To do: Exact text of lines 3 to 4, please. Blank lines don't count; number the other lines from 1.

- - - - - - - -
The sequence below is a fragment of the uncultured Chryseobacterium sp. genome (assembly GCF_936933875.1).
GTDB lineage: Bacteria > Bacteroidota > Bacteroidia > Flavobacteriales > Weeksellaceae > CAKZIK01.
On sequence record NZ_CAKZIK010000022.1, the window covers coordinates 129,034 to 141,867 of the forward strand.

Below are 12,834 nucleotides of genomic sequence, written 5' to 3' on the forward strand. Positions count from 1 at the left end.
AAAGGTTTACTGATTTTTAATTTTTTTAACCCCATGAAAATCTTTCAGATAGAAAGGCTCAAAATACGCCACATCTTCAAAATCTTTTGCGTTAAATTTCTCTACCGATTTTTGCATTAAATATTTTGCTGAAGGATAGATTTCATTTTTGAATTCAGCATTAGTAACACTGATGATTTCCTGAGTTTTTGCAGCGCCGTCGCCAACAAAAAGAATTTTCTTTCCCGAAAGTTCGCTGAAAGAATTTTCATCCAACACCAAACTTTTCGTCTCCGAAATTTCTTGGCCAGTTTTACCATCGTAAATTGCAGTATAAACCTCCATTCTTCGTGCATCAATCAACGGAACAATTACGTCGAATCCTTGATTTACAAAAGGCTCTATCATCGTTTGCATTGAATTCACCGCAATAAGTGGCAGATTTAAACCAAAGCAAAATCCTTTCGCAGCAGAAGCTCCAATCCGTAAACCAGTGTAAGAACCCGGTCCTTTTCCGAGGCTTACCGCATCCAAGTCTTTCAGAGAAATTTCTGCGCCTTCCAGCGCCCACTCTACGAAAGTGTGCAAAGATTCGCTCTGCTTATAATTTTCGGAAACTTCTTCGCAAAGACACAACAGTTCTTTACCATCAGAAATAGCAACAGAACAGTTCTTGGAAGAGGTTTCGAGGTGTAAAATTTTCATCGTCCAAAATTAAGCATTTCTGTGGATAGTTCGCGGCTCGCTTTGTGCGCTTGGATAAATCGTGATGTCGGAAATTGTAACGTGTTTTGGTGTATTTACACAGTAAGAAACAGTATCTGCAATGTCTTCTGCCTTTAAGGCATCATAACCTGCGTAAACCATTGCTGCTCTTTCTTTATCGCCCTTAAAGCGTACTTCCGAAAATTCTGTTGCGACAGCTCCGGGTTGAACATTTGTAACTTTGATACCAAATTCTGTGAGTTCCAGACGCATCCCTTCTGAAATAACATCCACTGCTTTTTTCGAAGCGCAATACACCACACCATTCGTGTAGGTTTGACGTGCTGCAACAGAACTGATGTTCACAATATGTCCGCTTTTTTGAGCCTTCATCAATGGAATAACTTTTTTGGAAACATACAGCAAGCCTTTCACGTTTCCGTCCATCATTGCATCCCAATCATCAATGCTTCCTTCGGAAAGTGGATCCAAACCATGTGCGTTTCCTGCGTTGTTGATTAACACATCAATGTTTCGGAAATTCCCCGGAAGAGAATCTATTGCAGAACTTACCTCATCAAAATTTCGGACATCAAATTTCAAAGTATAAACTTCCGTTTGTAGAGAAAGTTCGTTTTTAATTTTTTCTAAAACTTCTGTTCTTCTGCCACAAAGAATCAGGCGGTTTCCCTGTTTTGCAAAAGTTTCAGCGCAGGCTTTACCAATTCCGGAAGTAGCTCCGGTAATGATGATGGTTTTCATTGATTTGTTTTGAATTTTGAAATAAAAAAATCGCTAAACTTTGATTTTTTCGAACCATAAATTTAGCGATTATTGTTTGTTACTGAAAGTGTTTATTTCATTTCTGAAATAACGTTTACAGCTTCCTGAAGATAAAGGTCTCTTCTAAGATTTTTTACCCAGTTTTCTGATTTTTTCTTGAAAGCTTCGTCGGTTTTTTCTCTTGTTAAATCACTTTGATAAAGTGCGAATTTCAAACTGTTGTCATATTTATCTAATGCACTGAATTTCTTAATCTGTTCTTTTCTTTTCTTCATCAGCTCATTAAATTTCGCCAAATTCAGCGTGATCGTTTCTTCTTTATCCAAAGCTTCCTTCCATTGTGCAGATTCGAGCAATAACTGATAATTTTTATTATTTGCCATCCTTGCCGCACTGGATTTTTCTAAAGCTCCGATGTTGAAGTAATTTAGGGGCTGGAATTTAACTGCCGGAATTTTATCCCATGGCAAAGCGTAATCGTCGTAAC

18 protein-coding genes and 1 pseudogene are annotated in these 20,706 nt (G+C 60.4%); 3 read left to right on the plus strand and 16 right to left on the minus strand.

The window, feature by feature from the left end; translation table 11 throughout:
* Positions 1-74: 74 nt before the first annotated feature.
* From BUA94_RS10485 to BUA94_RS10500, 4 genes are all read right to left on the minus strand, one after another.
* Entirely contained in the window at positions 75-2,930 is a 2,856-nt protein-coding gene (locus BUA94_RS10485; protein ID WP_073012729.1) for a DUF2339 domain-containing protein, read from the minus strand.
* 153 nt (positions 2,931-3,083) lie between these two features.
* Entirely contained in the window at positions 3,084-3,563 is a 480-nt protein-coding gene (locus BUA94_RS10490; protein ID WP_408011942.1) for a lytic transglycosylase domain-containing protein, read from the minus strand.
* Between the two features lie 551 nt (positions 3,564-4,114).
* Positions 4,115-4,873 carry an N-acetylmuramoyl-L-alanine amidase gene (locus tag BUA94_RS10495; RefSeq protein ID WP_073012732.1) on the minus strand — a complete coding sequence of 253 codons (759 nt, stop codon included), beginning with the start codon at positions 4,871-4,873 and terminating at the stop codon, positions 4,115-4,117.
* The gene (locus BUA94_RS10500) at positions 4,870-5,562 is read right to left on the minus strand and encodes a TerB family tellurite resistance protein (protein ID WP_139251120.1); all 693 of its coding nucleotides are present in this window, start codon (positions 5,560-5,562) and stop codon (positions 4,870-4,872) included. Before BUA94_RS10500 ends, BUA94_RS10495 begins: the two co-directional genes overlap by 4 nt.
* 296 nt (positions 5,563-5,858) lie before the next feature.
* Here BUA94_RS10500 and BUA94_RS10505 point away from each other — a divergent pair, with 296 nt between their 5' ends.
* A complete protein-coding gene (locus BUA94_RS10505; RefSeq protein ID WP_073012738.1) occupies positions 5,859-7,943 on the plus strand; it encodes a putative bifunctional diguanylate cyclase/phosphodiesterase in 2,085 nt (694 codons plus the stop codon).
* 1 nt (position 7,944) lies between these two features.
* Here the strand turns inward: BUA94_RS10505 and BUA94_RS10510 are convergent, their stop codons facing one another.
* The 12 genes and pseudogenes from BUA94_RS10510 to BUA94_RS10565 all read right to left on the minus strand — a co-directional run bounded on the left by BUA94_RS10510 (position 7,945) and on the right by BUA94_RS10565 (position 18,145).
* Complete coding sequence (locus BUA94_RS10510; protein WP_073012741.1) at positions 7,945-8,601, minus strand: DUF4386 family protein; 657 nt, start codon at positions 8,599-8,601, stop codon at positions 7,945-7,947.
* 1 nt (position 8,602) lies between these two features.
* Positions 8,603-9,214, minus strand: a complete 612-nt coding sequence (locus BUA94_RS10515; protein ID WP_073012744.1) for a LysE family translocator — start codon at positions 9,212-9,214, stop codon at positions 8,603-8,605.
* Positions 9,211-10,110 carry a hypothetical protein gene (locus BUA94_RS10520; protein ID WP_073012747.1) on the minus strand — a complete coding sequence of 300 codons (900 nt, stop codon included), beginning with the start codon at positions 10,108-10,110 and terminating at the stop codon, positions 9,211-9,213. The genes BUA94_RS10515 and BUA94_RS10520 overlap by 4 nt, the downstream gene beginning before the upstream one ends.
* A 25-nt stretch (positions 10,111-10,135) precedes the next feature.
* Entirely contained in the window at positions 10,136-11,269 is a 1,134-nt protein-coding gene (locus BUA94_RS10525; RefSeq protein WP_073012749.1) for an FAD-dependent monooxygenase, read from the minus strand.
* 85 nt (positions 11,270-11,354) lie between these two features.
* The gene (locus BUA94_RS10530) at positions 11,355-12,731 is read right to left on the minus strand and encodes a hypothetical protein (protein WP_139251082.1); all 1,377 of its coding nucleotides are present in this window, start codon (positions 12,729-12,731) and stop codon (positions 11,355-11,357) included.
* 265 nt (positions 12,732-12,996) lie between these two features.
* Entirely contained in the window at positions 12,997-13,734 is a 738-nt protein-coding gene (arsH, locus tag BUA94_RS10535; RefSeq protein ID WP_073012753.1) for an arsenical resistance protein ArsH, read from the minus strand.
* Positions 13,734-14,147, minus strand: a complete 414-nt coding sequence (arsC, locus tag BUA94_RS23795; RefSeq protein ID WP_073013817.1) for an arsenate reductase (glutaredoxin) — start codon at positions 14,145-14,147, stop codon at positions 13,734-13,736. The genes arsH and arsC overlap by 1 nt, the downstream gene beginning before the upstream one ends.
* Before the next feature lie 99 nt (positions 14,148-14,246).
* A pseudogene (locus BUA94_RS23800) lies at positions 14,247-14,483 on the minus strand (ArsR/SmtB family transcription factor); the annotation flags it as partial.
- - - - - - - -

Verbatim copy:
On sequence record NZ_CAKZIK010000022.1, the window covers coordinates 129,034 to 141,867 of the forward strand.

Below are 12,834 nucleotides of genomic sequence, written 5' to 3' on the forward strand. Positions count from 1 at the left end.